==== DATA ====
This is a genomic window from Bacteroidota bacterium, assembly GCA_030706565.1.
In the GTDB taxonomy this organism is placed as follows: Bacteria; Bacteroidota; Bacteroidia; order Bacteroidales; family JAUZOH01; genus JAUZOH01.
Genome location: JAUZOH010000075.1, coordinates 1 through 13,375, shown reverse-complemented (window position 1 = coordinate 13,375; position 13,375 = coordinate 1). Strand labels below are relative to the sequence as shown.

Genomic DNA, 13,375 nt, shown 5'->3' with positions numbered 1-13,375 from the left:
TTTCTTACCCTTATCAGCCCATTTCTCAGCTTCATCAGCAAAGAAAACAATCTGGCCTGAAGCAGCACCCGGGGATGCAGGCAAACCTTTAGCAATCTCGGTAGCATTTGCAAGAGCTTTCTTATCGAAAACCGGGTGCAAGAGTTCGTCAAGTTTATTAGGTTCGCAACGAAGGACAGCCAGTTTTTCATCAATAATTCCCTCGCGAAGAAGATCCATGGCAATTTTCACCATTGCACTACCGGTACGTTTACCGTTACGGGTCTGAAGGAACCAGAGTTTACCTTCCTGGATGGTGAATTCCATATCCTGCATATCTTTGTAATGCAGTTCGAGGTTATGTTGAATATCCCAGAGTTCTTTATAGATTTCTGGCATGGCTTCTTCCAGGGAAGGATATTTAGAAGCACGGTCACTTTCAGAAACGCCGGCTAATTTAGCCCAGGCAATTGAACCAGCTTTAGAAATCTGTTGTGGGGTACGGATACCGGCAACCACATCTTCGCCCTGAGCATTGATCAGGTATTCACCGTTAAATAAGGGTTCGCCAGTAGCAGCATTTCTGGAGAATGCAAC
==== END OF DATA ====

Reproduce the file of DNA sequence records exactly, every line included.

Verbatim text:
This is a genomic window from Bacteroidota bacterium, assembly GCA_030706565.1.
In the GTDB taxonomy this organism is placed as follows: Bacteria; Bacteroidota; Bacteroidia; order Bacteroidales; family JAUZOH01; genus JAUZOH01.
Genome location: JAUZOH010000075.1, coordinates 1 through 13,375, shown reverse-complemented (window position 1 = coordinate 13,375; position 13,375 = coordinate 1). Strand labels below are relative to the sequence as shown.

Genomic DNA, 13,375 nt, shown 5'->3' with positions numbered 1-13,375 from the left:
TTTCTTACCCTTATCAGCCCATTTCTCAGCTTCATCAGCAAAGAAAACAATCTGGCCTGAAGCAGCACCCGGGGATGCAGGCAAACCTTTAGCAATCTCGGTAGCATTTGCAAGAGCTTTCTTATCGAAAACCGGGTGCAAGAGTTCGTCAAGTTTATTAGGTTCGCAACGAAGGACAGCCAGTTTTTCATCAATAATTCCCTCGCGAAGAAGATCCATGGCAATTTTCACCATTGCACTACCGGTACGTTTACCGTTACGGGTCTGAAGGAACCAGAGTTTACCTTCCTGGATGGTGAATTCCATATCCTGCATATCTTTGTAATGCAGTTCGAGGTTATGTTGAATATCCCAGAGTTCTTTATAGATTTCTGGCATGGCTTCTTCCAGGGAAGGATATTTAGAAGCACGGTCACTTTCAGAAACGCCGGCTAATTTAGCCCAGGCAATTGAACCAGCTTTAGAAATCTGTTGTGGGGTACGGATACCGGCAACCACATCTTCGCCCTGAGCATTGATCAGGTATTCACCGTTAAATAAGGGTTCGCCAGTAGCAGCATTTCTGGAGAATGCAAC